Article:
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Relationships and issues, 1941–45
Andrew Williams

‘trying to take the leadership of an awakening Asia against the West’.3 But there is little evidence that the NWO planners really listened to the Chinese voice. China was included in a parallel process at Bretton Woods, and excluded with France from the main discussions. Neither state was represented at a high level at the Big Three Conferences until Potsdam in 1945. Third, it is acknowledged that there is a vast literature on relations between the Allies during the Second World War as an explanation of the origins of the Cold War to which we cannot hope to do justice

in Failed imagination?
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Tim Aistrope

challenged by the apparent proliferation of conspiracy theories at the rational core of modernity’s apex state. This chapter engages with approaches that move away from the paranoid style paradigm, using these resources to rethink the issue of Arab-Muslim conspiracy theory. 5 A central theme advanced in what I call the conspiracy culture literature is that conspiracy theories

in Conspiracy theory and American foreign policy
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Becoming contemporary
Torbjørn L. Knutsen

). 11 New print technologies and cheaper paper lowered the price of books – and helped ensure that Henry M. Stanley’s book How I Found Livingstone (1872) was a best-seller through the 1870s. During the 1880s a new kind of fiction literature developed rapidly in the Western world. In France, this fiction was pioneered by Alexandre Dumas and Ponson de Terrail and developed by Louis Boussenard, Jules Verne and a host of imitators. In Italy it was associated with Emilio Salgari, in Germany with Karl May and in the USA with Thomas M. Reid. In Britain it was popularized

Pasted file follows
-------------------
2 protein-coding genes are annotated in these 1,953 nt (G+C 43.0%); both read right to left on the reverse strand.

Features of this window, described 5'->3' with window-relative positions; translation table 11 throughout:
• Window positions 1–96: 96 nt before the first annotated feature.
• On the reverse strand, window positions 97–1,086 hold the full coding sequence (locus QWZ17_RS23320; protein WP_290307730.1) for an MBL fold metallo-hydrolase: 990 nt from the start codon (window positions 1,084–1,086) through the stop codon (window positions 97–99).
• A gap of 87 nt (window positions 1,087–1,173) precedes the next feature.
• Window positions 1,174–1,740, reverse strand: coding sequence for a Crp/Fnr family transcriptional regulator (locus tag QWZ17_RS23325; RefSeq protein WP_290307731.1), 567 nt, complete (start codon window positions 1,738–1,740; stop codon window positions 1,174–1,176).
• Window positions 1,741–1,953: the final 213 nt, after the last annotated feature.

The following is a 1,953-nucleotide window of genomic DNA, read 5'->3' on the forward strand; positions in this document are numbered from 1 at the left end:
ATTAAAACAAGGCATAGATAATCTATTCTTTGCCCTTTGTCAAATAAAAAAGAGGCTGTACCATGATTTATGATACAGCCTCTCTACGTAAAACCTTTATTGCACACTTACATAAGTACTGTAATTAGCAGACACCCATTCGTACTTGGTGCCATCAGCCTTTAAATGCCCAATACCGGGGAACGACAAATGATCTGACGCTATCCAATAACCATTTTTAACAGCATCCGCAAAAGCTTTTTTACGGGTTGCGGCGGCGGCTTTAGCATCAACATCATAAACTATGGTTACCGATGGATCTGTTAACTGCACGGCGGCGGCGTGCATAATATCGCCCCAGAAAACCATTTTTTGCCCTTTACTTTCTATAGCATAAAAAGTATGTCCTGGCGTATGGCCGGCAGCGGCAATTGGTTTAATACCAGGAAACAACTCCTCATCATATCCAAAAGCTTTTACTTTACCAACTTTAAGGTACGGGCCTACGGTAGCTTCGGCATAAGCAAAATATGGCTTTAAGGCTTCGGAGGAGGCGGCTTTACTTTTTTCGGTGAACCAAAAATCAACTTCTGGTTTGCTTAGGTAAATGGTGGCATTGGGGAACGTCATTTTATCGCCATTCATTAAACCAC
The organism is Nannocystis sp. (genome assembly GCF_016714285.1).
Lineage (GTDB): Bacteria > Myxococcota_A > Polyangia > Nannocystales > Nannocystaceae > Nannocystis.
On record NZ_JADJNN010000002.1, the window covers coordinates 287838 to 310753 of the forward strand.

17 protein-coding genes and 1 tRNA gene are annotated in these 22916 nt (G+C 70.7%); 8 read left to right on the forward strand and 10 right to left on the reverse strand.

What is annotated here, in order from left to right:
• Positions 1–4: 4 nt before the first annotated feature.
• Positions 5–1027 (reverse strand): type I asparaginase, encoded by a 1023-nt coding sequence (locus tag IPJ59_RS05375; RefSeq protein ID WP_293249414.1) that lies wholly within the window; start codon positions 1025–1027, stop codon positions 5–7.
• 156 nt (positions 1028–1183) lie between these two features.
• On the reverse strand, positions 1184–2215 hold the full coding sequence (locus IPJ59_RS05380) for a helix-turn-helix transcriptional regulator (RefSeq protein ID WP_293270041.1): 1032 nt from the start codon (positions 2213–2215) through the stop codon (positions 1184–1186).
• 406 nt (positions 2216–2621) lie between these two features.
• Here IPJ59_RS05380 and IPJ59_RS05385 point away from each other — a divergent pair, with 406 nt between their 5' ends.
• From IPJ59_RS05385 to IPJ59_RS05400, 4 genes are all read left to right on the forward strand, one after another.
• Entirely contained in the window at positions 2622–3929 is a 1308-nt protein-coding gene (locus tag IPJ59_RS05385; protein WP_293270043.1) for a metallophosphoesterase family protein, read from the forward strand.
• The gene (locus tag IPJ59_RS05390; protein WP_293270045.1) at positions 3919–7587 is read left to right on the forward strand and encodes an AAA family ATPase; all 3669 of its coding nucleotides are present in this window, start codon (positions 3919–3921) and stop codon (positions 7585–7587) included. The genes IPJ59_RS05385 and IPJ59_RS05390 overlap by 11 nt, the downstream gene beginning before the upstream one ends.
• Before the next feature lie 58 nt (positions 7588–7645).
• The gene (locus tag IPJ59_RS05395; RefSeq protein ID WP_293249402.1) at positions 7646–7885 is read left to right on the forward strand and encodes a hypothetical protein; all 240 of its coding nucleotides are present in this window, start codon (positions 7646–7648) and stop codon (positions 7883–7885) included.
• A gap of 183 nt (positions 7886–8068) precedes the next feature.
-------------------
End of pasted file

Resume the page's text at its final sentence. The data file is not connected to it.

in A history of International Relations theory (third edition)
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Claire Sutherland

: ‘[T]hey rediscovered Vietnamese heroes, most obviously the leaders in ancient struggles against the Chinese and the Mongols, but increasingly those who had fought the French as well’ (Marr 1981 , 252). This quote refers to Vietnamese intellectuals of the 1920s, but the trend has continued to the present day. This chapter focuses on contemporary depictions of national heroes, with reference to school textbooks. It sets out to

in Soldered states
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Kings, wars and an interstate system
Torbjørn L. Knutsen

Catholicism, confiscated Church lands, seized large landed properties and gained unprecedented economic influence. This argument hardly provides the whole answer. For the evolution of a strong state was particularly marked in France, which remained a staunchly Catholic country and where no confiscation of Church lands occurred. Other authors propose that the evolution of strong states was a function of the increased power of monarchs, Protestant as well as Catholic. In the late sixteenth and early seventeenth centuries, the kings of Europe became commanders